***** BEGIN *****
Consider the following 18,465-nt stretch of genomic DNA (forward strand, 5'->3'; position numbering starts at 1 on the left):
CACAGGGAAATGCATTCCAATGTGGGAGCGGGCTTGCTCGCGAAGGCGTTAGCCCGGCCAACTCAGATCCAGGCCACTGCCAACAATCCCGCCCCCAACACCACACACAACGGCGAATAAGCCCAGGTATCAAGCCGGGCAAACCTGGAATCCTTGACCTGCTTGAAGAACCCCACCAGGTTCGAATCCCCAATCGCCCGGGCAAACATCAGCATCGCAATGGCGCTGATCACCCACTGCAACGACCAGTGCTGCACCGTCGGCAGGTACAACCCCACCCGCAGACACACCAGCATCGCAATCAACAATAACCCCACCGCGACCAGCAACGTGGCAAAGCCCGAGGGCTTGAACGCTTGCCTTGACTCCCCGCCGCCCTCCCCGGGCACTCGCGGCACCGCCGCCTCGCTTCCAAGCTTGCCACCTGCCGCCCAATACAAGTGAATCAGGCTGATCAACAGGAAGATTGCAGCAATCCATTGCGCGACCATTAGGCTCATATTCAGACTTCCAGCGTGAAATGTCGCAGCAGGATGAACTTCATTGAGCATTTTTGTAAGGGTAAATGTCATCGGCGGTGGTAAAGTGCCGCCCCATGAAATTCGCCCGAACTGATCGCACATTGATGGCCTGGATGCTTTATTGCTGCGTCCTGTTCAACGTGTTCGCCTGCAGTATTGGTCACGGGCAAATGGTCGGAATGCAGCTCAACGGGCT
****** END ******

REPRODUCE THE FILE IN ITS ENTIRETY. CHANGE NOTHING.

Consider the following 18,465-nt stretch of genomic DNA (forward strand, 5'->3'; position numbering starts at 1 on the left):
CACAGGGAAATGCATTCCAATGTGGGAGCGGGCTTGCTCGCGAAGGCGTTAGCCCGGCCAACTCAGATCCAGGCCACTGCCAACAATCCCGCCCCCAACACCACACACAACGGCGAATAAGCCCAGGTATCAAGCCGGGCAAACCTGGAATCCTTGACCTGCTTGAAGAACCCCACCAGGTTCGAATCCCCAATCGCCCGGGCAAACATCAGCATCGCAATGGCGCTGATCACCCACTGCAACGACCAGTGCTGCACCGTCGGCAGGTACAACCCCACCCGCAGACACACCAGCATCGCAATCAACAATAACCCCACCGCGACCAGCAACGTGGCAAAGCCCGAGGGCTTGAACGCTTGCCTTGACTCCCCGCCGCCCTCCCCGGGCACTCGCGGCACCGCCGCCTCGCTTCCAAGCTTGCCACCTGCCGCCCAATACAAGTGAATCAGGCTGATCAACAGGAAGATTGCAGCAATCCATTGCGCGACCATTAGGCTCATATTCAGACTTCCAGCGTGAAATGTCGCAGCAGGATGAACTTCATTGAGCATTTTTGTAAGGGTAAATGTCATCGGCGGTGGTAAAGTGCCGCCCCATGAAATTCGCCCGAACTGATCGCACATTGATGGCCTGGATGCTTTATTGCTGCGTCCTGTTCAACGTGTTCGCCTGCAGTATTGGTCACGGGCAAATGGTCGGAATGCAGCTCAACGGGCT